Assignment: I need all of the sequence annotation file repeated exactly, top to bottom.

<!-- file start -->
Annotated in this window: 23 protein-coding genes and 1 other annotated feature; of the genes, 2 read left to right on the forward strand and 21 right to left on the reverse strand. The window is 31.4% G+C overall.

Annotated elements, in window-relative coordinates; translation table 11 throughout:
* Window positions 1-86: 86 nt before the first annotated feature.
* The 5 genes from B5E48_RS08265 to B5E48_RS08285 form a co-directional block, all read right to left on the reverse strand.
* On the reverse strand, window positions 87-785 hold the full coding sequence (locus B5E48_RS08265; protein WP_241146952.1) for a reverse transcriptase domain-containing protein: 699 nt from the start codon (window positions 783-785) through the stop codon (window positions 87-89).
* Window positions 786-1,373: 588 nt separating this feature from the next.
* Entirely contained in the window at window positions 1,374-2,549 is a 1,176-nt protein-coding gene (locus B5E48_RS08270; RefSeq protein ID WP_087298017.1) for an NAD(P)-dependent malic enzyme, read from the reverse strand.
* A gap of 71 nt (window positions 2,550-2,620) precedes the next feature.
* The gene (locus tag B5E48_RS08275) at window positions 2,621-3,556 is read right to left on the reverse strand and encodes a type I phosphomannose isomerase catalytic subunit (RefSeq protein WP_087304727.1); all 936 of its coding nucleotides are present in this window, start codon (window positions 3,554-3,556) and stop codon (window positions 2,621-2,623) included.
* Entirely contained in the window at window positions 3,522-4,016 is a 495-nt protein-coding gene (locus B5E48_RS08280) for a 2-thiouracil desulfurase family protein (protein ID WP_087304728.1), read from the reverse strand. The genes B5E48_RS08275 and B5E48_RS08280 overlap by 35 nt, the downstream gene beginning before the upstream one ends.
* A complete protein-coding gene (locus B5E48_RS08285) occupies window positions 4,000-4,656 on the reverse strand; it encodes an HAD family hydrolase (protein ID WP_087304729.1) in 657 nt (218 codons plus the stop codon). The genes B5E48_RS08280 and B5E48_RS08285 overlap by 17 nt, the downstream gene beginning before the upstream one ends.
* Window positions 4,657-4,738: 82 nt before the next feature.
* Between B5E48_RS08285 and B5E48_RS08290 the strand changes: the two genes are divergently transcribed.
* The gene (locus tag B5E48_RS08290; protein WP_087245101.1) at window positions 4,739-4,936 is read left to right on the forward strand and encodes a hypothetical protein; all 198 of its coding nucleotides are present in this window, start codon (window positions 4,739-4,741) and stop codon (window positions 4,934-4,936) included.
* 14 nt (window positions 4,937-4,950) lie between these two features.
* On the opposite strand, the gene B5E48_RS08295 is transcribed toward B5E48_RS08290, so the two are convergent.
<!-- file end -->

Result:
Annotated in this window: 23 protein-coding genes and 1 other annotated feature; of the genes, 2 read left to right on the forward strand and 21 right to left on the reverse strand. The window is 31.4% G+C overall.

Annotated elements, in window-relative coordinates; translation table 11 throughout:
* Window positions 1-86: 86 nt before the first annotated feature.
* The 5 genes from B5E48_RS08265 to B5E48_RS08285 form a co-directional block, all read right to left on the reverse strand.
* On the reverse strand, window positions 87-785 hold the full coding sequence (locus B5E48_RS08265; protein WP_241146952.1) for a reverse transcriptase domain-containing protein: 699 nt from the start codon (window positions 783-785) through the stop codon (window positions 87-89).
* Window positions 786-1,373: 588 nt separating this feature from the next.
* Entirely contained in the window at window positions 1,374-2,549 is a 1,176-nt protein-coding gene (locus B5E48_RS08270; RefSeq protein ID WP_087298017.1) for an NAD(P)-dependent malic enzyme, read from the reverse strand.
* A gap of 71 nt (window positions 2,550-2,620) precedes the next feature.
* The gene (locus tag B5E48_RS08275) at window positions 2,621-3,556 is read right to left on the reverse strand and encodes a type I phosphomannose isomerase catalytic subunit (RefSeq protein WP_087304727.1); all 936 of its coding nucleotides are present in this window, start codon (window positions 3,554-3,556) and stop codon (window positions 2,621-2,623) included.
* Entirely contained in the window at window positions 3,522-4,016 is a 495-nt protein-coding gene (locus B5E48_RS08280) for a 2-thiouracil desulfurase family protein (protein ID WP_087304728.1), read from the reverse strand. The genes B5E48_RS08275 and B5E48_RS08280 overlap by 35 nt, the downstream gene beginning before the upstream one ends.
* A complete protein-coding gene (locus B5E48_RS08285) occupies window positions 4,000-4,656 on the reverse strand; it encodes an HAD family hydrolase (protein ID WP_087304729.1) in 657 nt (218 codons plus the stop codon). The genes B5E48_RS08280 and B5E48_RS08285 overlap by 17 nt, the downstream gene beginning before the upstream one ends.
* Window positions 4,657-4,738: 82 nt before the next feature.
* Between B5E48_RS08285 and B5E48_RS08290 the strand changes: the two genes are divergently transcribed.
* The gene (locus tag B5E48_RS08290; protein WP_087245101.1) at window positions 4,739-4,936 is read left to right on the forward strand and encodes a hypothetical protein; all 198 of its coding nucleotides are present in this window, start codon (window positions 4,739-4,741) and stop codon (window positions 4,934-4,936) included.
* 14 nt (window positions 4,937-4,950) lie between these two features.
* On the opposite strand, the gene B5E48_RS08295 is transcribed toward B5E48_RS08290, so the two are convergent.